Managing the biological environment to promote and sustain crop productivity and quality. uri icon

abstract

  • Global crop production needs to double by 2050 in order to meet demands from rising populations, diet shifts and biofuels. Production must increase through more efficient use of currently available arable land to prevent encroachment on land that otherwise provides vital services to the earth and its people (i.e. through increased biodiversity and reduced carbon emissions). Significant improvements can be realised through enhanced management of critical diseases of crops that are pivotal to food security and income generation. To achieve this, the dynamic and complex interactions between crops and beneficial or antagonistic organisms that characterise the biological environment, must be understood. For Sub-Saharan Africa (SSA) a crop healthcare system is required that encompasses national responsibility and regional cooperation, and which harnesses global excellence in terms of the knowledge and methods that are available for implementation. This system would be able to control crop diseases in a pre-emptive and cost efficient manner and avoid the current scenario of belatedly combating largescale epidemics. Components would include: risk assessment to predict impacts on food and feed value chains; targeted surveillance; fit-for-purpose diagnostics; control intervention packages; extension mechanisms; and enabling policy environments. Each component would be refined, based on practical feedback and results from research targeted to address knowledge gaps. Specific examples are presented for viruses of cassava, viral and bacterial diseases of banana, stem rust of wheat and a new viral disease complex of maize. Finally, the links among disease control and improved crop quality, consumer health and safe trade are discussed through biological control interventions for aflatoxin in SSA.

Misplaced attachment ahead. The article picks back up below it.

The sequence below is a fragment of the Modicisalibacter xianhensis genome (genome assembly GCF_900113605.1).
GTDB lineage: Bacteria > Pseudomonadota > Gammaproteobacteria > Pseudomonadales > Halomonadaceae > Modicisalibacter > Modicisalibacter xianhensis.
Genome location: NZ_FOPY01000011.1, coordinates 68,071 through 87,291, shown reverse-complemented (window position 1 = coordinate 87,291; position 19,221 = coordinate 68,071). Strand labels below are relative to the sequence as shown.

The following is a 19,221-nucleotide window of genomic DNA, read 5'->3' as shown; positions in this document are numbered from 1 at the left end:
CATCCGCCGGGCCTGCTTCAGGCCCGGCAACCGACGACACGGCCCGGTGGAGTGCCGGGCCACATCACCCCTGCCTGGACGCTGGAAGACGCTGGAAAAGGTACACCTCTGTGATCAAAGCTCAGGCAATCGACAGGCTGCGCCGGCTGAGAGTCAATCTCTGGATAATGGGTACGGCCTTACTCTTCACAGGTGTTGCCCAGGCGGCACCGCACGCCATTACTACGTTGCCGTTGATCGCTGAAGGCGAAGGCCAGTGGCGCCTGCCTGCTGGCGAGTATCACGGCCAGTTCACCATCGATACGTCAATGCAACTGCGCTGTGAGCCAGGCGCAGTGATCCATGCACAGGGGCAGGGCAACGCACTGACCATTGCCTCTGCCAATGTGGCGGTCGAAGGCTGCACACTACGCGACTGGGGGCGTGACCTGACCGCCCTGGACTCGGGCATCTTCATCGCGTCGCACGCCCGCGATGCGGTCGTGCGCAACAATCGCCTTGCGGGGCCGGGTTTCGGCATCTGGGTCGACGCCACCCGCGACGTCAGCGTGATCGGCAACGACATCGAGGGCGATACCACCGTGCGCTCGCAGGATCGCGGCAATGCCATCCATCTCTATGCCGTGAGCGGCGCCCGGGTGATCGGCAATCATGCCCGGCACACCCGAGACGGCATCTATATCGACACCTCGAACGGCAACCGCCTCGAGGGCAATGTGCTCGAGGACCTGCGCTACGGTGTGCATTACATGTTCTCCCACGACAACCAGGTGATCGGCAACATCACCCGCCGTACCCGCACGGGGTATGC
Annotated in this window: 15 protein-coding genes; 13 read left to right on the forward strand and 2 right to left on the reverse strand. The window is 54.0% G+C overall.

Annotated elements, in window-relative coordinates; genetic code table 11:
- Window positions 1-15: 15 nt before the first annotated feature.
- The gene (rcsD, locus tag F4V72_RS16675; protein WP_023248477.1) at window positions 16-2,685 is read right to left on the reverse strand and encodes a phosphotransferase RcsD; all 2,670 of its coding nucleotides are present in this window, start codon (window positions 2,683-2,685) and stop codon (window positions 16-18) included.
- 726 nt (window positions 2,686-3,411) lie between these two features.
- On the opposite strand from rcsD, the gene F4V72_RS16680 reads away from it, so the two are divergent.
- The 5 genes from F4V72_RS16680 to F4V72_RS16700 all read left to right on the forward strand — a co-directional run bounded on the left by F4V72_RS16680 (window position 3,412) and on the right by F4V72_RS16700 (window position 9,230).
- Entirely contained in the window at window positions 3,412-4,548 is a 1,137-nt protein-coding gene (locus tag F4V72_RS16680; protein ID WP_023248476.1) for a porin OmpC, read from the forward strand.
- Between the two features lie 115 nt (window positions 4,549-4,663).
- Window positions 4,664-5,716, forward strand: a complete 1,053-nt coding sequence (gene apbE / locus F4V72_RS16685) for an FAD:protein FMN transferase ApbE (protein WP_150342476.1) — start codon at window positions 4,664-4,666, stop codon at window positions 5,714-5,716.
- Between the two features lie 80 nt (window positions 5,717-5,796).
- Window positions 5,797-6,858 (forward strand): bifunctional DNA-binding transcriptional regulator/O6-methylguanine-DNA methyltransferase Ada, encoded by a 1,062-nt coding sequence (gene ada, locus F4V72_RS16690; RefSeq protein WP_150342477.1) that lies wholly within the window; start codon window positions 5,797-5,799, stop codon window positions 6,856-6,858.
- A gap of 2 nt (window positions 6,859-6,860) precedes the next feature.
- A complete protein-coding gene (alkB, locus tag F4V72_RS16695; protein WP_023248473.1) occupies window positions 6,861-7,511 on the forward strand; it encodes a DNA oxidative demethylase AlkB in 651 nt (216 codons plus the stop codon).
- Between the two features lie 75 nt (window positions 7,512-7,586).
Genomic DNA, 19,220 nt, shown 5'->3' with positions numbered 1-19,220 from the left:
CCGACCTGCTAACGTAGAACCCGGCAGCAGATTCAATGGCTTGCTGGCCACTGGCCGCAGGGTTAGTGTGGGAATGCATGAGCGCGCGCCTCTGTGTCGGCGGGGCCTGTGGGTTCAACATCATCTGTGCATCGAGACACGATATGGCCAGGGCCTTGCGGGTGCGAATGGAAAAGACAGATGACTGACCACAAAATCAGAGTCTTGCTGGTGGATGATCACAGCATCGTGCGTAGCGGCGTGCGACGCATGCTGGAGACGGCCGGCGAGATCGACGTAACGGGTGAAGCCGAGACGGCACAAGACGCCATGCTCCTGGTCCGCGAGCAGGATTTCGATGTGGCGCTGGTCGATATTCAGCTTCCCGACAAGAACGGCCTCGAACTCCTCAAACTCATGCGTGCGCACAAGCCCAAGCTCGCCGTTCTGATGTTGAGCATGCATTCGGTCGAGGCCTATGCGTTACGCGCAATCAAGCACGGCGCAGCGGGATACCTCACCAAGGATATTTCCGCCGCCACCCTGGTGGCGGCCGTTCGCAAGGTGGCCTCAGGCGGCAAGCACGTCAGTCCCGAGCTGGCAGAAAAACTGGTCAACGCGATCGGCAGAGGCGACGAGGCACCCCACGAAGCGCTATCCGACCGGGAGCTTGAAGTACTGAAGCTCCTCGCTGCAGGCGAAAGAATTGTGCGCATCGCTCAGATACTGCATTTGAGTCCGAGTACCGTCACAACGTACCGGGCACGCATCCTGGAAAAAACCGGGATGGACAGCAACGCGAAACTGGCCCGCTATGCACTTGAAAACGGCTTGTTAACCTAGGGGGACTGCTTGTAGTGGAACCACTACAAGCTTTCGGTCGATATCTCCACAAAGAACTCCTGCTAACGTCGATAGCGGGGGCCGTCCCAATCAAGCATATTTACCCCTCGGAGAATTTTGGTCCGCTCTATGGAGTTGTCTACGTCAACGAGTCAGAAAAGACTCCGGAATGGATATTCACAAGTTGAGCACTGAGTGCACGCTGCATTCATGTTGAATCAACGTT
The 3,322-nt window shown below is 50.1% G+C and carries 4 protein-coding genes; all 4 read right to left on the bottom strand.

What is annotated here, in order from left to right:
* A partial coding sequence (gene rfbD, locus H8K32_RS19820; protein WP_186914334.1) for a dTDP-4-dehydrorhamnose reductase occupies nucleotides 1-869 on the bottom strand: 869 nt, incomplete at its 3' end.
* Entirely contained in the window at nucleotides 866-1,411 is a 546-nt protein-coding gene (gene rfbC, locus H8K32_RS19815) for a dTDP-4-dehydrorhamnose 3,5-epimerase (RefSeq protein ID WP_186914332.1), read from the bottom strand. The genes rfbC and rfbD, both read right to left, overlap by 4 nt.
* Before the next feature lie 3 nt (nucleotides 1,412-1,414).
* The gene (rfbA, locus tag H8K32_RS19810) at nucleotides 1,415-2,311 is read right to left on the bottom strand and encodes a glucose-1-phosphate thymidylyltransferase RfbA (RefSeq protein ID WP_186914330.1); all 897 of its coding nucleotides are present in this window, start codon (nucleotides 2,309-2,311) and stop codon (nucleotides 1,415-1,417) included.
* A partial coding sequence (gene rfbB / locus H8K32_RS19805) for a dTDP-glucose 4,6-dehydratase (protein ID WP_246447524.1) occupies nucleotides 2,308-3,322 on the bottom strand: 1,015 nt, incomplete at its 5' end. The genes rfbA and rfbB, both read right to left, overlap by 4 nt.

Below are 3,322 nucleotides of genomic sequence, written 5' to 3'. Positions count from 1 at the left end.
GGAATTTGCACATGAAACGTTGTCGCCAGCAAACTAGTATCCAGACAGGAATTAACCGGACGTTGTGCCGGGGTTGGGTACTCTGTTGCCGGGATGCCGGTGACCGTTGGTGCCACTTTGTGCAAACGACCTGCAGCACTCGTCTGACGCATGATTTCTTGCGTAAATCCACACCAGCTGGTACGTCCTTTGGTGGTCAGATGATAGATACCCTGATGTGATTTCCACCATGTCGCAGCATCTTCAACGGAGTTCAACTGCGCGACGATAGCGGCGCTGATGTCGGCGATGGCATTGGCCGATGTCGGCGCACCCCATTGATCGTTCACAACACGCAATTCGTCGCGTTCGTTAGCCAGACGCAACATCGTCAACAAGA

publication date

  • 2014
  • 2014
  • 2014